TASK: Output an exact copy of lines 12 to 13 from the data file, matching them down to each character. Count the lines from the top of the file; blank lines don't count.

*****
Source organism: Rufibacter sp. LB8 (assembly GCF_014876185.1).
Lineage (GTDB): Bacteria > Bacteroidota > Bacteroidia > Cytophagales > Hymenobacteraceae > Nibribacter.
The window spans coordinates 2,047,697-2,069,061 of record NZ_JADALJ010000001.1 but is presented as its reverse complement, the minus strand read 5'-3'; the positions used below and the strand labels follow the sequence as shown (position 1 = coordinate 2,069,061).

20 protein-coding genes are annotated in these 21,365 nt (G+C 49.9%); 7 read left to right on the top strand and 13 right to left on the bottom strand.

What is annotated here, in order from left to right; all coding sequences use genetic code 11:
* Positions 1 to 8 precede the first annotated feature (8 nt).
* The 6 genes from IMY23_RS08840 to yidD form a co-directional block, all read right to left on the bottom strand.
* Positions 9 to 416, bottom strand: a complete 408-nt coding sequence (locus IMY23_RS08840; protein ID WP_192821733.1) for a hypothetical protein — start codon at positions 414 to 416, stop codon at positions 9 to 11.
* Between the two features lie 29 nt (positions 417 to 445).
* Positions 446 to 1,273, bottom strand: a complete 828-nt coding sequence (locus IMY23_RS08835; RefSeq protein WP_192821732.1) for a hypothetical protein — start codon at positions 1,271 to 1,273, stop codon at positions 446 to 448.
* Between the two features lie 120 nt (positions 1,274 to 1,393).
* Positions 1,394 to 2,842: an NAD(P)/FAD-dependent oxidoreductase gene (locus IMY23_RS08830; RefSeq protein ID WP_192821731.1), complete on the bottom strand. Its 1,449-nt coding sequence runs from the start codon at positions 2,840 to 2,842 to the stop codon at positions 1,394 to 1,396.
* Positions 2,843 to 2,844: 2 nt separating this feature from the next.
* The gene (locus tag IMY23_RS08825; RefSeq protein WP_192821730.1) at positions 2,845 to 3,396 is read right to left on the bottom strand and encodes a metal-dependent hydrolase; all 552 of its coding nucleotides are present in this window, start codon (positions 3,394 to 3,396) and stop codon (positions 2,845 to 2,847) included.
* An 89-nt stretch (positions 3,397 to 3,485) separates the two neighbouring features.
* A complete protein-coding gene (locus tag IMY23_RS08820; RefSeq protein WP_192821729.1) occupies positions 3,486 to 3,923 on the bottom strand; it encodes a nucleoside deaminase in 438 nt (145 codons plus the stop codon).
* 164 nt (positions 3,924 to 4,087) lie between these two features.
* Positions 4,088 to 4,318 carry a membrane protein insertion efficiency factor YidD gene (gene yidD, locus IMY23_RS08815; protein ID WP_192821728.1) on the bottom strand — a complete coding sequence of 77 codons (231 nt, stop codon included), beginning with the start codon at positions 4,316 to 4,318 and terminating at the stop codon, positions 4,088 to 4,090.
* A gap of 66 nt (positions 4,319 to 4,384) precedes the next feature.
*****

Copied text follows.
* Positions 1,394 to 2,842: an NAD(P)/FAD-dependent oxidoreductase gene (locus IMY23_RS08830; RefSeq protein ID WP_192821731.1), complete on the bottom strand. Its 1,449-nt coding sequence runs from the start codon at positions 2,840 to 2,842 to the stop codon at positions 1,394 to 1,396.
* Positions 2,843 to 2,844: 2 nt separating this feature from the next.